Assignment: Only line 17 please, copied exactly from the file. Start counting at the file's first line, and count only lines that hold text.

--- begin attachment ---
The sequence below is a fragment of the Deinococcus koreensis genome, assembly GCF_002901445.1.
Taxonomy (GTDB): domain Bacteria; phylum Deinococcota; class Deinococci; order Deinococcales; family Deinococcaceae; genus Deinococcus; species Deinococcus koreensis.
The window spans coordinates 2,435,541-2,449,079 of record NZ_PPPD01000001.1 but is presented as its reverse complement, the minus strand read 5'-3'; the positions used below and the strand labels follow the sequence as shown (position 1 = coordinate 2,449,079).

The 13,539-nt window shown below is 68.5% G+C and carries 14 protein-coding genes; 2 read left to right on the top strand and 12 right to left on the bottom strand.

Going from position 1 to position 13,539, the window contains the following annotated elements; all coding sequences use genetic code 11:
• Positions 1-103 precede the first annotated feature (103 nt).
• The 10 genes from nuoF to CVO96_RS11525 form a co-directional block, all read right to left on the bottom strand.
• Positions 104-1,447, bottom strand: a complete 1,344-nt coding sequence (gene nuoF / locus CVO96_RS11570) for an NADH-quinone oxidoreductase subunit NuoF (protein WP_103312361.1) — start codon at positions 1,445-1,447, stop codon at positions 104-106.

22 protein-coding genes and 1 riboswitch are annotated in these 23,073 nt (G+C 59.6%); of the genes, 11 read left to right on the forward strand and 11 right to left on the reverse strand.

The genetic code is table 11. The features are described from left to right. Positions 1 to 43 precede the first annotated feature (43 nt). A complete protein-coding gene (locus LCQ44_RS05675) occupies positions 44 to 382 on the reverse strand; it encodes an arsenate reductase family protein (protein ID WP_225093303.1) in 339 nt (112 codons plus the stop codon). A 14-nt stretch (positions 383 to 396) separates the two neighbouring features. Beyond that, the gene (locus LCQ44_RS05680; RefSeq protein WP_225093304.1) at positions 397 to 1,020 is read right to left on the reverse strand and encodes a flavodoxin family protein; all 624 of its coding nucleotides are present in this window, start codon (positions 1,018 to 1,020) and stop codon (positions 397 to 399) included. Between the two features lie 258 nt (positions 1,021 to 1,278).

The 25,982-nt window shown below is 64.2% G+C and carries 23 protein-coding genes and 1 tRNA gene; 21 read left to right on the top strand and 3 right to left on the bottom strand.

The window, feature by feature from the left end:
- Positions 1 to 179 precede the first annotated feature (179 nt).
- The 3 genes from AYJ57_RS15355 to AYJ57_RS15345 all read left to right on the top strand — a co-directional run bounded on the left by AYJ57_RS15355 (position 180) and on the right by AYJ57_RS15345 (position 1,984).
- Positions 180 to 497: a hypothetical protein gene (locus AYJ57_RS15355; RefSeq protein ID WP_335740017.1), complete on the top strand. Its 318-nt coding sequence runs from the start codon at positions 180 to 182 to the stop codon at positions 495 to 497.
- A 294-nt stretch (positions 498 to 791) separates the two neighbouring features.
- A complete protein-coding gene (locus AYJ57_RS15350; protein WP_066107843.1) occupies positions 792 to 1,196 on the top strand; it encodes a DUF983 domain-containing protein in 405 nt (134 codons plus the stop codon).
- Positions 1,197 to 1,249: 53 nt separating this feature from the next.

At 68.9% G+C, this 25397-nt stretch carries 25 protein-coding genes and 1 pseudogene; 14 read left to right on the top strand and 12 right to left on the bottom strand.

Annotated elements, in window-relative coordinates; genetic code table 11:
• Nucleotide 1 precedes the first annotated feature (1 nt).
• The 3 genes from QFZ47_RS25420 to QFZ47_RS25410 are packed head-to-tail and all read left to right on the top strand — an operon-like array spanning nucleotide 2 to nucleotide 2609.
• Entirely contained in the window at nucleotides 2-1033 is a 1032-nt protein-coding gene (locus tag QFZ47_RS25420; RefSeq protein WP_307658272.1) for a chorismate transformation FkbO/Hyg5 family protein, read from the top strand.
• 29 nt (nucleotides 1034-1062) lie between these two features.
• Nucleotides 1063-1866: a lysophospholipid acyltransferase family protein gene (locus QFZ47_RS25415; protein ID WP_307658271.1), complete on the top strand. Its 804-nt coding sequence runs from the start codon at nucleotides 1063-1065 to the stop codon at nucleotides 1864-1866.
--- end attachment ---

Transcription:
- A complete protein-coding gene (locus AYJ57_RS15350; protein WP_066107843.1) occupies positions 792 to 1,196 on the top strand; it encodes a DUF983 domain-containing protein in 405 nt (134 codons plus the stop codon).